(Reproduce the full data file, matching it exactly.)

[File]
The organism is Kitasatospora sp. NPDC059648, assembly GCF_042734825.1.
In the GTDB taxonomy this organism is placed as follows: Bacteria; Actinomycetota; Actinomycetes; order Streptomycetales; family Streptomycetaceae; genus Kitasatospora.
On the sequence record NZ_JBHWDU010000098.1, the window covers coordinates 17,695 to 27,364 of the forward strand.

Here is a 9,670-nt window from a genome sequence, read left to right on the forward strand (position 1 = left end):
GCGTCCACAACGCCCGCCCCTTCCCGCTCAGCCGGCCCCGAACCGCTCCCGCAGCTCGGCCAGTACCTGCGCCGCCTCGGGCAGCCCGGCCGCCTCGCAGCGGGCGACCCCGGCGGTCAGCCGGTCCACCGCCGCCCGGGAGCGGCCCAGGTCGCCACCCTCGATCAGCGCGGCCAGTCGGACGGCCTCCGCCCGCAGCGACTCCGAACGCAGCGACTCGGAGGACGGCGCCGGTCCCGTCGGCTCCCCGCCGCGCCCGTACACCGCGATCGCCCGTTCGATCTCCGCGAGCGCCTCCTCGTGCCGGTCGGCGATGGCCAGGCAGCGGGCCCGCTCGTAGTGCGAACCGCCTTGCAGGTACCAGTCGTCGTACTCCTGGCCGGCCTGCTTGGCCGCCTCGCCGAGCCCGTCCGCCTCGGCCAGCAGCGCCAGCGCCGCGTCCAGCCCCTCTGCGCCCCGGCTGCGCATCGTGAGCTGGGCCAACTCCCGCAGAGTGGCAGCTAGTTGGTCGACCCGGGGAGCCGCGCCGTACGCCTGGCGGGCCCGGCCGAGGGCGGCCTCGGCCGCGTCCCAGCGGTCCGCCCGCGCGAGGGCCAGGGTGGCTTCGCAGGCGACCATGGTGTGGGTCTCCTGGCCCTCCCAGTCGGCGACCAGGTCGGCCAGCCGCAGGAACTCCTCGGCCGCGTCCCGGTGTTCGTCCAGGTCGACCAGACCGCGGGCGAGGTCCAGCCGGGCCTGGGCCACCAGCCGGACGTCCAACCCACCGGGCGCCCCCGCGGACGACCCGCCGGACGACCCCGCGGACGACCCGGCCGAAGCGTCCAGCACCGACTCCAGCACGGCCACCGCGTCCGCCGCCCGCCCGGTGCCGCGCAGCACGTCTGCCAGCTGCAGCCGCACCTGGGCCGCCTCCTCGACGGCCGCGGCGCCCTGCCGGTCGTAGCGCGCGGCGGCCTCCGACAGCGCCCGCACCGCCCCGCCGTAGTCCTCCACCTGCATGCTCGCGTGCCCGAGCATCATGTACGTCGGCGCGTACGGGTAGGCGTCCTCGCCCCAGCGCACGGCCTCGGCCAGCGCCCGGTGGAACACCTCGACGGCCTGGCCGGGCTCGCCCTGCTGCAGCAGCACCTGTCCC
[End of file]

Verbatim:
The organism is Kitasatospora sp. NPDC059648, assembly GCF_042734825.1.
In the GTDB taxonomy this organism is placed as follows: Bacteria; Actinomycetota; Actinomycetes; order Streptomycetales; family Streptomycetaceae; genus Kitasatospora.
On the sequence record NZ_JBHWDU010000098.1, the window covers coordinates 17,695 to 27,364 of the forward strand.

Here is a 9,670-nt window from a genome sequence, read left to right on the forward strand (position 1 = left end):
GCGTCCACAACGCCCGCCCCTTCCCGCTCAGCCGGCCCCGAACCGCTCCCGCAGCTCGGCCAGTACCTGCGCCGCCTCGGGCAGCCCGGCCGCCTCGCAGCGGGCGACCCCGGCGGTCAGCCGGTCCACCGCCGCCCGGGAGCGGCCCAGGTCGCCACCCTCGATCAGCGCGGCCAGTCGGACGGCCTCCGCCCGCAGCGACTCCGAACGCAGCGACTCGGAGGACGGCGCCGGTCCCGTCGGCTCCCCGCCGCGCCCGTACACCGCGATCGCCCGTTCGATCTCCGCGAGCGCCTCCTCGTGCCGGTCGGCGATGGCCAGGCAGCGGGCCCGCTCGTAGTGCGAACCGCCTTGCAGGTACCAGTCGTCGTACTCCTGGCCGGCCTGCTTGGCCGCCTCGCCGAGCCCGTCCGCCTCGGCCAGCAGCGCCAGCGCCGCGTCCAGCCCCTCTGCGCCCCGGCTGCGCATCGTGAGCTGGGCCAACTCCCGCAGAGTGGCAGCTAGTTGGTCGACCCGGGGAGCCGCGCCGTACGCCTGGCGGGCCCGGCCGAGGGCGGCCTCGGCCGCGTCCCAGCGGTCCGCCCGCGCGAGGGCCAGGGTGGCTTCGCAGGCGACCATGGTGTGGGTCTCCTGGCCCTCCCAGTCGGCGACCAGGTCGGCCAGCCGCAGGAACTCCTCGGCCGCGTCCCGGTGTTCGTCCAGGTCGACCAGACCGCGGGCGAGGTCCAGCCGGGCCTGGGCCACCAGCCGGACGTCCAACCCACCGGGCGCCCCCGCGGACGACCCGCCGGACGACCCCGCGGACGACCCGGCCGAAGCGTCCAGCACCGACTCCAGCACGGCCACCGCGTCCGCCGCCCGCCCGGTGCCGCGCAGCACGTCTGCCAGCTGCAGCCGCACCTGGGCCGCCTCCTCGACGGCCGCGGCGCCCTGCCGGTCGTAGCGCGCGGCGGCCTCCGACAGCGCCCGCACCGCCCCGCCGTAGTCCTCCACCTGCATGCTCGCGTGCCCGAGCATCATGTACGTCGGCGCGTACGGGTAGGCGTCCTCGCCCCAGCGCACGGCCTCGGCCAGCGCCCGGTGGAACACCTCGACGGCCTGGCCGGGCTCGCCCTGCTGCAGCAGCACCTGTCCC